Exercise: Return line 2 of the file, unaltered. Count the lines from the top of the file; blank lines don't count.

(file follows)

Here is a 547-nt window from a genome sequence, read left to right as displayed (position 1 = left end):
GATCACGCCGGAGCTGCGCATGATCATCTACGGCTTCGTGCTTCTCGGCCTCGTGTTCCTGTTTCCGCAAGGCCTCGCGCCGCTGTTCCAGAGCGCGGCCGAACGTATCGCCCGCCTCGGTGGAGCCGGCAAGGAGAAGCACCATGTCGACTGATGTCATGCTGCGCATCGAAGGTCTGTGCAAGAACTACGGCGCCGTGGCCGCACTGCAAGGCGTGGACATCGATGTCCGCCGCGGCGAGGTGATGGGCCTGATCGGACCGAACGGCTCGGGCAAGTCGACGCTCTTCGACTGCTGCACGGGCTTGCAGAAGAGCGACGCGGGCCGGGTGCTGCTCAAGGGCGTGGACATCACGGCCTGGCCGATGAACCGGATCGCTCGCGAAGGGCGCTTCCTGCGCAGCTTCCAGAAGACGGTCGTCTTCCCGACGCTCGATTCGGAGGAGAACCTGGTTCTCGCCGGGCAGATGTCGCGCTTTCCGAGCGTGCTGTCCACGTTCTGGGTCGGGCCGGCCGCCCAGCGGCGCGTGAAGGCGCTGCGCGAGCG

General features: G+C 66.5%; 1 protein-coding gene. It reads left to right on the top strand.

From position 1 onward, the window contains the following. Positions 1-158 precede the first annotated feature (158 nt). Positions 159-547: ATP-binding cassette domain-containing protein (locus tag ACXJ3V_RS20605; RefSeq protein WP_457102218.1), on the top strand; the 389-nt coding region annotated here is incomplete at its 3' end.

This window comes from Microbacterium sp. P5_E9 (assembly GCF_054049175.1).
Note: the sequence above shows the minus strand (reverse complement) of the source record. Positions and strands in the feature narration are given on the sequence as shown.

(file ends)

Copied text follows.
GATCACGCCGGAGCTGCGCATGATCATCTACGGCTTCGTGCTTCTCGGCCTCGTGTTCCTGTTTCCGCAAGGCCTCGCGCCGCTGTTCCAGAGCGCGGCCGAACGTATCGCCCGCCTCGGTGGAGCCGGCAAGGAGAAGCACCATGTCGACTGATGTCATGCTGCGCATCGAAGGTCTGTGCAAGAACTACGGCGCCGTGGCCGCACTGCAAGGCGTGGACATCGATGTCCGCCGCGGCGAGGTGATGGGCCTGATCGGACCGAACGGCTCGGGCAAGTCGACGCTCTTCGACTGCTGCACGGGCTTGCAGAAGAGCGACGCGGGCCGGGTGCTGCTCAAGGGCGTGGACATCACGGCCTGGCCGATGAACCGGATCGCTCGCGAAGGGCGCTTCCTGCGCAGCTTCCAGAAGACGGTCGTCTTCCCGACGCTCGATTCGGAGGAGAACCTGGTTCTCGCCGGGCAGATGTCGCGCTTTCCGAGCGTGCTGTCCACGTTCTGGGTCGGGCCGGCCGCCCAGCGGCGCGTGAAGGCGCTGCGCGAGCG